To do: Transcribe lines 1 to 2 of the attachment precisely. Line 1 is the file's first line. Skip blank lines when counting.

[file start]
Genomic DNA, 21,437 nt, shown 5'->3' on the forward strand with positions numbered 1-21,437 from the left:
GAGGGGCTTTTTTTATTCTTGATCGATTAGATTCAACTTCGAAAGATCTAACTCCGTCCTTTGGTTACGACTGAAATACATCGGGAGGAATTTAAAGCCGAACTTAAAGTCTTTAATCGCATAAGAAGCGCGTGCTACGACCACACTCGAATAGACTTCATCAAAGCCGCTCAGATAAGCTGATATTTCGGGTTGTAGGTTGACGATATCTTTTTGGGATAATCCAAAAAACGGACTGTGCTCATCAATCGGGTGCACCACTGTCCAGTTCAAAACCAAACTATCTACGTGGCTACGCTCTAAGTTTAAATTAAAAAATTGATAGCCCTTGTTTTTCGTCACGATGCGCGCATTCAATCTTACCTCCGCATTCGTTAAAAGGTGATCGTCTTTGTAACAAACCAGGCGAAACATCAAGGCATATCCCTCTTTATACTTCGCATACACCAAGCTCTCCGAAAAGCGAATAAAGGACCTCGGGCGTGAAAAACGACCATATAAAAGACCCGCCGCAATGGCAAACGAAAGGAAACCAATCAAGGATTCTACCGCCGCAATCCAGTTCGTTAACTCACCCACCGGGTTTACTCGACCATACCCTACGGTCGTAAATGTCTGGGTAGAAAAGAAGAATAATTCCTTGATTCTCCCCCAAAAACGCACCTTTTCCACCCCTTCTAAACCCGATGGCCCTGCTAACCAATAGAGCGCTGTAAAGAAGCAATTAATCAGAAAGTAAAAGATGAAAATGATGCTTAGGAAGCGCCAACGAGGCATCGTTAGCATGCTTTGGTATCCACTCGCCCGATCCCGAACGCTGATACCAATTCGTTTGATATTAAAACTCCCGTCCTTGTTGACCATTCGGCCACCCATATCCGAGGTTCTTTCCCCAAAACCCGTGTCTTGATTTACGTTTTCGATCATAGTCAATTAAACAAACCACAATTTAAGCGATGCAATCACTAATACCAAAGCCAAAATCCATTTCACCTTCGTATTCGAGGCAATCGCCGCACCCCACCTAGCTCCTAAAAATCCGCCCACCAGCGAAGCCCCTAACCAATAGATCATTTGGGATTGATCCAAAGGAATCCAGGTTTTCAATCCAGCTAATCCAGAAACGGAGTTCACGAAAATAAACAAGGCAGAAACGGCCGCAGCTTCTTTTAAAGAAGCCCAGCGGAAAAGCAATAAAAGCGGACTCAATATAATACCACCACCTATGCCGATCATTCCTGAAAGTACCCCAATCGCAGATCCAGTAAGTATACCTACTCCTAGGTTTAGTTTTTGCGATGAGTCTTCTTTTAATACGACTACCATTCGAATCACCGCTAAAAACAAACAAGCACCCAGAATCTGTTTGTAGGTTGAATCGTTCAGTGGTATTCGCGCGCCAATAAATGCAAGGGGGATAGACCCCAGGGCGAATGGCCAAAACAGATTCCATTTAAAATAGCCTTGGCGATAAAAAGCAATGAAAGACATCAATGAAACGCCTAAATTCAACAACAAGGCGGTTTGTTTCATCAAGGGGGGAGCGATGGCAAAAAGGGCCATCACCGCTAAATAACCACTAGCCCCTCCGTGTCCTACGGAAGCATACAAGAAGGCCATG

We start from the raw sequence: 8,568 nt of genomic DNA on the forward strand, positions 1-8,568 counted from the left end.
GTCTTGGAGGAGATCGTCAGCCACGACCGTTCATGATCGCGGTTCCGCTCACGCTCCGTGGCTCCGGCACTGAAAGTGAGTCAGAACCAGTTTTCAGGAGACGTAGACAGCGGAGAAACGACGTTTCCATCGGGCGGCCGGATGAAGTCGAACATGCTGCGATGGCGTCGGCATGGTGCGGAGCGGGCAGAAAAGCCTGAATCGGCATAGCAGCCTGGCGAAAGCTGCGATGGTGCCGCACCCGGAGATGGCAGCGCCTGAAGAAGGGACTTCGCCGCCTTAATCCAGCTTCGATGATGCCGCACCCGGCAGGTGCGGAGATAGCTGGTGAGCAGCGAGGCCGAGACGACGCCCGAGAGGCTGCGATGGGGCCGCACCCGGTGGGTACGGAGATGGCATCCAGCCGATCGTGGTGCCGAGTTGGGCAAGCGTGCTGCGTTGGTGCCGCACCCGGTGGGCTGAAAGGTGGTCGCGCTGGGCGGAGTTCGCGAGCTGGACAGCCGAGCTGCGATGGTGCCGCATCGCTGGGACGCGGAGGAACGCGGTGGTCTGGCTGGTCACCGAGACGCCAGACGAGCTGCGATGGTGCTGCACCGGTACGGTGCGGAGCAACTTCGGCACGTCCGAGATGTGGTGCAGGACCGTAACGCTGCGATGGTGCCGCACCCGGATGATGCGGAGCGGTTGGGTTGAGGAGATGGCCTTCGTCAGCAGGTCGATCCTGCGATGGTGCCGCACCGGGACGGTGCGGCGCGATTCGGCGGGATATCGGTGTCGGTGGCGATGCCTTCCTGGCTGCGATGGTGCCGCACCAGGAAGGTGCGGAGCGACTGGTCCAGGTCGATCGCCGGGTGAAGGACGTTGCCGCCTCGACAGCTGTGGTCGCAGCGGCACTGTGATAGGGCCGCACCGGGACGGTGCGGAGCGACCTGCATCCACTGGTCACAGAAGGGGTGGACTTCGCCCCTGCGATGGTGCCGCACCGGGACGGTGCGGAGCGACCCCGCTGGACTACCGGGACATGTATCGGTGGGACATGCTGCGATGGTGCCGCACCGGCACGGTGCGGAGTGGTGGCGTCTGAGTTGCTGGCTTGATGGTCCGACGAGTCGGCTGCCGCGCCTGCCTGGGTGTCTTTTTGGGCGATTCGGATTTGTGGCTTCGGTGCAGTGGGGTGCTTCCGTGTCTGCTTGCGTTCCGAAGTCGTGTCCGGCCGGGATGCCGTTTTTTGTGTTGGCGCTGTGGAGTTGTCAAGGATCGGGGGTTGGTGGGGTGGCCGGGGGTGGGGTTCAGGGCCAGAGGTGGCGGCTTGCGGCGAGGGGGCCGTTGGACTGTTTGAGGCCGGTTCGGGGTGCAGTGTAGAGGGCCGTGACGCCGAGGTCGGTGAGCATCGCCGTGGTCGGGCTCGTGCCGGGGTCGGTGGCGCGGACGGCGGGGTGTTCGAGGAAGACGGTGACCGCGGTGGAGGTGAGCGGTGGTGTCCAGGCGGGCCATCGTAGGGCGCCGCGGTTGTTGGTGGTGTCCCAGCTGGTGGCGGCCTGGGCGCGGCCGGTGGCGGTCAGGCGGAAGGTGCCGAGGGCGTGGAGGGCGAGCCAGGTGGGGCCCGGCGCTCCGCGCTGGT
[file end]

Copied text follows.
Genomic DNA, 21,437 nt, shown 5'->3' on the forward strand with positions numbered 1-21,437 from the left:
GAGGGGCTTTTTTTATTCTTGATCGATTAGATTCAACTTCGAAAGATCTAACTCCGTCCTTTGGTTACGACTGAAATACATCGGGAGGAATTTAAAGCCGAACTTAAAGTCTTTAATCGCATAAGAAGCGCGTGCTACGACCACACTCGAATAGACTTCATCAAAGCCGCTCAGATAAGCTGATATTTCGGGTTGTAGGTTGACGATATCTTTTTGGGATAATCCAAAAAACGGACTGTGCTCATCAATCGGGTGCACCACTGTCCAGTTCAAAACCAAACTATCTACGTGGCTACGCTCTAAGTTTAAATTAAAAAATTGATAGCCCTTGTTTTTCGTCACGATGCGCGCATTCAATCTTACCTCCGCATTCGTTAAAAGGTGATCGTCTTTGTAACAAACCAGGCGAAACATCAAGGCATATCCCTCTTTATACTTCGCATACACCAAGCTCTCCGAAAAGCGAATAAAGGACCTCGGGCGTGAAAAACGACCATATAAAAGACCCGCCGCAATGGCAAACGAAAGGAAACCAATCAAGGATTCTACCGCCGCAATCCAGTTCGTTAACTCACCCACCGGGTTTACTCGACCATACCCTACGGTCGTAAATGTCTGGGTAGAAAAGAAGAATAATTCCTTGATTCTCCCCCAAAAACGCACCTTTTCCACCCCTTCTAAACCCGATGGCCCTGCTAACCAATAGAGCGCTGTAAAGAAGCAATTAATCAGAAAGTAAAAGATGAAAATGATGCTTAGGAAGCGCCAACGAGGCATCGTTAGCATGCTTTGGTATCCACTCGCCCGATCCCGAACGCTGATACCAATTCGTTTGATATTAAAACTCCCGTCCTTGTTGACCATTCGGCCACCCATATCCGAGGTTCTTTCCCCAAAACCCGTGTCTTGATTTACGTTTTCGATCATAGTCAATTAAACAAACCACAATTTAAGCGATGCAATCACTAATACCAAAGCCAAAATCCATTTCACCTTCGTATTCGAGGCAATCGCCGCACCCCACCTAGCTCCTAAAAATCCGCCCACCAGCGAAGCCCCTAACCAATAGATCATTTGGGATTGATCCAAAGGAATCCAGGTTTTCAATCCAGCTAATCCAGAAACGGAGTTCACGAAAATAAACAAGGCAGAAACGGCCGCAGCTTCTTTTAAAGAAGCCCAGCGGAAAAGCAATAAAAGCGGACTCAATATAATACCACCACCTATGCCGATCATTCCTGAAAGTACCCCAATCGCAGATCCAGTAAGTATACCTACTCCTAGGTTTAGTTTTTGCGATGAGTCTTCTTTTAATACGACTACCATTCGAATCACCGCTAAAAACAAACAAGCACCCAGAATCTGTTTGTAGGTTGAATCGTTCAGTGGTATTCGCGCGCCAATAAATGCAAGGGGGATAGACCCCAGGGCGAATGGCCAAAACAGATTCCATTTAAAATAGCCTTGGCGATAAAAAGCAATGAAAGACATCAATGAAACGCCTAAATTCAACAACAAGGCGGTTTGTTTCATCAAGGGGGGAGCGATGGCAAAAAGGGCCATCACCGCTAAATAACCACTAGCCCCTCCGTGTCCTACGGAAGCATACAAGAAGGCCATG